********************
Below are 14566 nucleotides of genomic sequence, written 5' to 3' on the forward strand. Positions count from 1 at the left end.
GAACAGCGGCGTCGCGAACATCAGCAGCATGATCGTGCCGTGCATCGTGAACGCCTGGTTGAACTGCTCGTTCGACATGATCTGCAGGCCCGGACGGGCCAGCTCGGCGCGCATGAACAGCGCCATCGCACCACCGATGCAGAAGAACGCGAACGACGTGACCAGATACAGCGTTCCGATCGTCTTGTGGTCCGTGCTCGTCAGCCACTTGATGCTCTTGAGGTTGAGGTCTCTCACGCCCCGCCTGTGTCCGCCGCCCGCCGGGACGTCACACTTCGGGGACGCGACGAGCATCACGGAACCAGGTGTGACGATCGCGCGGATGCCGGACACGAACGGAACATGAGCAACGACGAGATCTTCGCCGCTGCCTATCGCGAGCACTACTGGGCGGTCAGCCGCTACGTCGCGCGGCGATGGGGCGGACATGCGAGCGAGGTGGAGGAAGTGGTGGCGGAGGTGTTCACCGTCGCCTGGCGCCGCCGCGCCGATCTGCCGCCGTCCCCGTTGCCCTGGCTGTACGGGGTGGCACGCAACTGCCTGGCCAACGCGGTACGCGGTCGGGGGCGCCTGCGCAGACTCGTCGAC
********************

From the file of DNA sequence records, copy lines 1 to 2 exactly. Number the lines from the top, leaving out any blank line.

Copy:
Below are 14566 nucleotides of genomic sequence, written 5' to 3' on the forward strand. Positions count from 1 at the left end.
GAACAGCGGCGTCGCGAACATCAGCAGCATGATCGTGCCGTGCATCGTGAACGCCTGGTTGAACTGCTCGTTCGACATGATCTGCAGGCCCGGACGGGCCAGCTCGGCGCGCATGAACAGCGCCATCGCACCACCGATGCAGAAGAACGCGAACGACGTGACCAGATACAGCGTTCCGATCGTCTTGTGGTCCGTGCTCGTCAGCCACTTGATGCTCTTGAGGTTGAGGTCTCTCACGCCCCGCCTGTGTCCGCCGCCCGCCGGGACGTCACACTTCGGGGACGCGACGAGCATCACGGAACCAGGTGTGACGATCGCGCGGATGCCGGACACGAACGGAACATGAGCAACGACGAGATCTTCGCCGCTGCCTATCGCGAGCACTACTGGGCGGTCAGCCGCTACGTCGCGCGGCGATGGGGCGGACATGCGAGCGAGGTGGAGGAAGTGGTGGCGGAGGTGTTCACCGTCGCCTGGCGCCGCCGCGCCGATCTGCCGCCGTCCCCGTTGCCCTGGCTGTACGGGGTGGCACGCAACTGCCTGGCCAACGCGGTACGCGGTCGGGGGCGCCTGCGCAGACTCGTCGAC